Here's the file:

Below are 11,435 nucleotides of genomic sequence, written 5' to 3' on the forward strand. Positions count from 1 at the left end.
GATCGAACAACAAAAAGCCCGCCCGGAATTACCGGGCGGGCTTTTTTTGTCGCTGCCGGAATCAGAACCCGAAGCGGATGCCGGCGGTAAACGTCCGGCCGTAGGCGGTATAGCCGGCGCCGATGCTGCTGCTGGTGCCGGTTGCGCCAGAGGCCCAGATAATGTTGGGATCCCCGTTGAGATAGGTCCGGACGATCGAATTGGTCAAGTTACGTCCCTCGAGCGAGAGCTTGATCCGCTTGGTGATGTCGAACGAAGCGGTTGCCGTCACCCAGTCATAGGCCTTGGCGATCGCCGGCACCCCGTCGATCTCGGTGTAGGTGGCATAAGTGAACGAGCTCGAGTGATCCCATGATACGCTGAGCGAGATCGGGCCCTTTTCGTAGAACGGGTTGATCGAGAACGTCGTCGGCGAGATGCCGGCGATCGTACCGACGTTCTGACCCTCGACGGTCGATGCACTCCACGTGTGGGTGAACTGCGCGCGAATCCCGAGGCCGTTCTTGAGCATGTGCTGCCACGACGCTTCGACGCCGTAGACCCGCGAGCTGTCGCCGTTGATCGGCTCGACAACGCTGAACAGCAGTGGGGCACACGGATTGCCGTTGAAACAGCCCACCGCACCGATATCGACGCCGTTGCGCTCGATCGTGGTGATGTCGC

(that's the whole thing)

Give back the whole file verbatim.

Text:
Below are 11,435 nucleotides of genomic sequence, written 5' to 3' on the forward strand. Positions count from 1 at the left end.
GATCGAACAACAAAAAGCCCGCCCGGAATTACCGGGCGGGCTTTTTTTGTCGCTGCCGGAATCAGAACCCGAAGCGGATGCCGGCGGTAAACGTCCGGCCGTAGGCGGTATAGCCGGCGCCGATGCTGCTGCTGGTGCCGGTTGCGCCAGAGGCCCAGATAATGTTGGGATCCCCGTTGAGATAGGTCCGGACGATCGAATTGGTCAAGTTACGTCCCTCGAGCGAGAGCTTGATCCGCTTGGTGATGTCGAACGAAGCGGTTGCCGTCACCCAGTCATAGGCCTTGGCGATCGCCGGCACCCCGTCGATCTCGGTGTAGGTGGCATAAGTGAACGAGCTCGAGTGATCCCATGATACGCTGAGCGAGATCGGGCCCTTTTCGTAGAACGGGTTGATCGAGAACGTCGTCGGCGAGATGCCGGCGATCGTACCGACGTTCTGACCCTCGACGGTCGATGCACTCCACGTGTGGGTGAACTGCGCGCGAATCCCGAGGCCGTTCTTGAGCATGTGCTGCCACGACGCTTCGACGCCGTAGACCCGCGAGCTGTCGCCGTTGATCGGCTCGACAACGCTGAACAGCAGTGGGGCACACGGATTGCCGTTGAAACAGCCCACCGCACCGATATCGACGCCGTTGCGCTCGATCGTGGTGATGTCGC